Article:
New research shows that the full impact of climate change on future food prices is being underestimated, according to international agency Oxfam.
Oxfam’s new report, Extreme Weather, Extreme Prices, highlights for the first time how extreme weather events such as droughts and floods could drive up future food prices. Previous research only tends to consider gradual impacts, such as increasing temperatures and changing rainfall patterns.
Oxfam’s research seeks to go beyond this to look at the impact of extreme weather scenarios on food prices in 2030. The research warns that by that year, the world could be even more vulnerable to events like the devastating US drought currently causing dramatic rises in the global food prices, with dependence on US exports of wheat and corn predicted to rise further and climate change increasing the likelihood of even more extreme droughts in North America.
The research also finds that even under a conservative scenario, another US drought in 2030 could raise the price of corn by as much as 140 per cent over and above the average price of food in 2030, which is already likely to be double today’s prices.
Oxfam Australia’s food prices expert James Ensor said such price spikes would be a massive blow to the world’s poorest, who currently spent up to 75 per cent of their income on food.
“Rising temperatures and changing rainfall patterns hold back crop production and cause steady price rises,” Mr Ensor said. “But extreme weather events – like the current US drought – can wipe out entire harvests and trigger dramatic food price spikes.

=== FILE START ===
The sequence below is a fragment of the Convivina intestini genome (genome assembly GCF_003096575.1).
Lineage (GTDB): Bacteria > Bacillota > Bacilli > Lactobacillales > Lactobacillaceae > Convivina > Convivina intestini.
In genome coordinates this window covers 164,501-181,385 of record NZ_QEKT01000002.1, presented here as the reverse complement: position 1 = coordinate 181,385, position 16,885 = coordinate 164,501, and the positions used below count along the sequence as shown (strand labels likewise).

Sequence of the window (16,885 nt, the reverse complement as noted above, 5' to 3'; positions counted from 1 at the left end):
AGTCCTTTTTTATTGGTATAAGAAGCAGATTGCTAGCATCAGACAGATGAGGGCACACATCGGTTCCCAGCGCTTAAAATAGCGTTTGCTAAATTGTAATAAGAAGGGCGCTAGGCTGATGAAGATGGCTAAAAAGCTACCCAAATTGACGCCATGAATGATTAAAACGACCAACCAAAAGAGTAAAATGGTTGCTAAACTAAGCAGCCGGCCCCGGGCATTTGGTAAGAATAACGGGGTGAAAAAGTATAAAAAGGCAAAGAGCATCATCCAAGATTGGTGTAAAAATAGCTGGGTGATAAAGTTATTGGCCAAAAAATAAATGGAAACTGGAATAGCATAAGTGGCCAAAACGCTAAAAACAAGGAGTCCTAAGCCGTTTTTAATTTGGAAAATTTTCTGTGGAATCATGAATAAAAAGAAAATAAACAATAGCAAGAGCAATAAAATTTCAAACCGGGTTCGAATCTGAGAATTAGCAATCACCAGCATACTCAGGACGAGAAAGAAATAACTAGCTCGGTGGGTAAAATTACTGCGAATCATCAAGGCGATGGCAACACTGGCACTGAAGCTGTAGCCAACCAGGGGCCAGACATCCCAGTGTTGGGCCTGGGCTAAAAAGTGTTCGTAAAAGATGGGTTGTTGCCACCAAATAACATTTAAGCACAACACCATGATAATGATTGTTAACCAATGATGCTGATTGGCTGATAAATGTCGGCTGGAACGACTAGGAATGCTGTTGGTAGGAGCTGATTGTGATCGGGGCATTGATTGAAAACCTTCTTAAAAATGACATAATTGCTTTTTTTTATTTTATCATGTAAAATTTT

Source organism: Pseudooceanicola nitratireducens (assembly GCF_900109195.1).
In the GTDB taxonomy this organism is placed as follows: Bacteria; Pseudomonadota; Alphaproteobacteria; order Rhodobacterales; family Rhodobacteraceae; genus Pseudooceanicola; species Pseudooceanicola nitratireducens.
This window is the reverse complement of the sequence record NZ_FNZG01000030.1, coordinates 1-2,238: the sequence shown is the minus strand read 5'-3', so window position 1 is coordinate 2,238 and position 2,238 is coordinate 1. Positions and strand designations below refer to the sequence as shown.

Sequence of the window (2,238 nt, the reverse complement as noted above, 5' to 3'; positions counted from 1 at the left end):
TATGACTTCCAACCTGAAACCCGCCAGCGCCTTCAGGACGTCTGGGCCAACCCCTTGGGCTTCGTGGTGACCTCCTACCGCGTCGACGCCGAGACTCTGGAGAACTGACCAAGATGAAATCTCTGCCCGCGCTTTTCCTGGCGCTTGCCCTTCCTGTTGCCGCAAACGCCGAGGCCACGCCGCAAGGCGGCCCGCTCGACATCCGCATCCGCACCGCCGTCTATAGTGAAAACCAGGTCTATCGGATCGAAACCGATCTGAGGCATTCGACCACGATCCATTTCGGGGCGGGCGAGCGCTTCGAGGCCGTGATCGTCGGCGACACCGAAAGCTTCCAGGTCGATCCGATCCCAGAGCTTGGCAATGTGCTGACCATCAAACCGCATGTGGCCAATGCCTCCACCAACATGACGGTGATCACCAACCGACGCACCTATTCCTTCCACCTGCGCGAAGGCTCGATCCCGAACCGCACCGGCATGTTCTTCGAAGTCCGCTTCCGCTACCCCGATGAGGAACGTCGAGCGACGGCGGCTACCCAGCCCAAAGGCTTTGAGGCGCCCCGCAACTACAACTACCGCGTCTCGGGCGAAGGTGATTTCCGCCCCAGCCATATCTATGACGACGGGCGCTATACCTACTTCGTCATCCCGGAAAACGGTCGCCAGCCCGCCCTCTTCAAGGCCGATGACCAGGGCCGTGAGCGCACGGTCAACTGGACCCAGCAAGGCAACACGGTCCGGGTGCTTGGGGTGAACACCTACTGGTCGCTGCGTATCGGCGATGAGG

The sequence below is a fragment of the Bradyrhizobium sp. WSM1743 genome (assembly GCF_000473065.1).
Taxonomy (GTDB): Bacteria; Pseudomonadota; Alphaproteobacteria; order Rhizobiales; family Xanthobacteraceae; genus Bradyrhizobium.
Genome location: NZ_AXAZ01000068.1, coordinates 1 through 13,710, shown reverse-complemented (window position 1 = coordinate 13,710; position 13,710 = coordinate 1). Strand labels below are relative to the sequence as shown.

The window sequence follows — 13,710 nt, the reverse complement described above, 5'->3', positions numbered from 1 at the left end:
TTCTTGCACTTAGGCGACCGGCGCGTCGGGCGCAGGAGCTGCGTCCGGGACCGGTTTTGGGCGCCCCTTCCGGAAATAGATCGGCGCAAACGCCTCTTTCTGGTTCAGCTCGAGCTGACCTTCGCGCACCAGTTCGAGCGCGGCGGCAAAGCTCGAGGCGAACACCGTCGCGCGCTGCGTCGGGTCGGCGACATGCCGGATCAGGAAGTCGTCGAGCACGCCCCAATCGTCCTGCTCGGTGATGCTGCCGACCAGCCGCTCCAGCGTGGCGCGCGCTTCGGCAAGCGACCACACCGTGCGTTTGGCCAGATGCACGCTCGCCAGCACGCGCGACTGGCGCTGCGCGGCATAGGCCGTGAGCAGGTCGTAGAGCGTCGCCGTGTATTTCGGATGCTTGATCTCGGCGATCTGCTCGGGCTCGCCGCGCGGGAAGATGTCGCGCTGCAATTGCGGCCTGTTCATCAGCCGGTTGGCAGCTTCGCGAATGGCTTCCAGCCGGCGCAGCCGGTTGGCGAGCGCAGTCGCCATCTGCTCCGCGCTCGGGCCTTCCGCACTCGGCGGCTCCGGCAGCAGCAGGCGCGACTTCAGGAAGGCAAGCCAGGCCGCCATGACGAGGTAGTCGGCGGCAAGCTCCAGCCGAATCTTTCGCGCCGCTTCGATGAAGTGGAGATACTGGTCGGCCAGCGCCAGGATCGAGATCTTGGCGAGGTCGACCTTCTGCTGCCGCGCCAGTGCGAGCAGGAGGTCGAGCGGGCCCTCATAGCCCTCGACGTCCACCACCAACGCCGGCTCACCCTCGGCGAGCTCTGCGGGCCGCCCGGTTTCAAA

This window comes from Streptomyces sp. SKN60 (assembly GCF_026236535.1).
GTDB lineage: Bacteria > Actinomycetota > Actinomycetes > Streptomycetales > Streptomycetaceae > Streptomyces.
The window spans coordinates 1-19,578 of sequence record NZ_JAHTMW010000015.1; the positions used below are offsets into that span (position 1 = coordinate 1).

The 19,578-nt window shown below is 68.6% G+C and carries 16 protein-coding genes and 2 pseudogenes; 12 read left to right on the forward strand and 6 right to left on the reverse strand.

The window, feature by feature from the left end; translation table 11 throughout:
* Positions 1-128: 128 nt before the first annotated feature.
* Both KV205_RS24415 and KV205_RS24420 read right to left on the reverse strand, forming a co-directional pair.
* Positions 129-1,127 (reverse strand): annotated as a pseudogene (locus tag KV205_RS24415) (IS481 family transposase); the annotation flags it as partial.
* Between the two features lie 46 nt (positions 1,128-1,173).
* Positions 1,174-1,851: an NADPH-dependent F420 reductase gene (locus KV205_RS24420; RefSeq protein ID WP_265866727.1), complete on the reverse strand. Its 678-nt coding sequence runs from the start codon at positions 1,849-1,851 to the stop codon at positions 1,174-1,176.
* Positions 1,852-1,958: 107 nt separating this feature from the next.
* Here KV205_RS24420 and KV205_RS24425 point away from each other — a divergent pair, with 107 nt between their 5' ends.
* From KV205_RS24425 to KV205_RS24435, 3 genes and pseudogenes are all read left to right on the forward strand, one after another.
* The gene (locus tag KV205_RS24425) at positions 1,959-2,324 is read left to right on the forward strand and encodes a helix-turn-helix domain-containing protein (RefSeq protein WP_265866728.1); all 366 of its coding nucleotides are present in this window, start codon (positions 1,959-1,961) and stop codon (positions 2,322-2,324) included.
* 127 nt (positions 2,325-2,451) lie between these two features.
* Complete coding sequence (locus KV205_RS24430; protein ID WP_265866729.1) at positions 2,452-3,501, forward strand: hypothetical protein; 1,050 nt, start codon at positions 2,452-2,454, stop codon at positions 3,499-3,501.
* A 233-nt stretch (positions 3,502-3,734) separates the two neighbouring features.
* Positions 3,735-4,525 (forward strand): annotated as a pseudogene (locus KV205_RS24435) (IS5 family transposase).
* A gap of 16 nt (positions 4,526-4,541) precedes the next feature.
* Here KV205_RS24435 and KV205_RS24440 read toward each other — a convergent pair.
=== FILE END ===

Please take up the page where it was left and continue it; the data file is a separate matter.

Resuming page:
“Australians are concerned about high food prices at the supermarket, and are well aware of the impact of extreme weather such as droughts or floods on food prices. We will all feel the impact as prices spike, but the world’s poorest people will be hit hardest.
“The huge potential impact of extreme weather events on future food prices is missing from today’s climate change debate. The world needs to wake up to the drastic consequences facing our food system because of climate inaction.”
“As emissions continue to soar, extreme weather in the US and elsewhere provides a glimpse of our future food system in a warming world. Our planet is heading for average global warming of 2.5–5°C this century. It is time to face up to what this means for hunger and malnutrition for millions of people on our planet.
“Governments also must act now to slash rising greenhouse gas emissions and reverse decades of under-investment in small-scale agriculture in poor countries. The Australian Government should sign on to the second phase of the Kyoto Protocol, as a major stepping stone towards a global agreement to reduce emissions.
Mr Ensor welcomed the Prime Minister’s recent announcement of $58 million to help Pacific nations prepare for natural disasters and extreme weather conditions. He said the Government should continue to increase funding for such initiatives and work with the international community to mobilise the sums of money needed to help countries adapt to a changing climate in the decades ahead.
The report comes as UN climate change negotiations close in Bangkok today, while tomorrow the Food and Agriculture Organisation is due to publish further information on how the worst US drought in 60 years is impacting on global food prices.
For further information please contact Laurelle Keough on 0425 701 801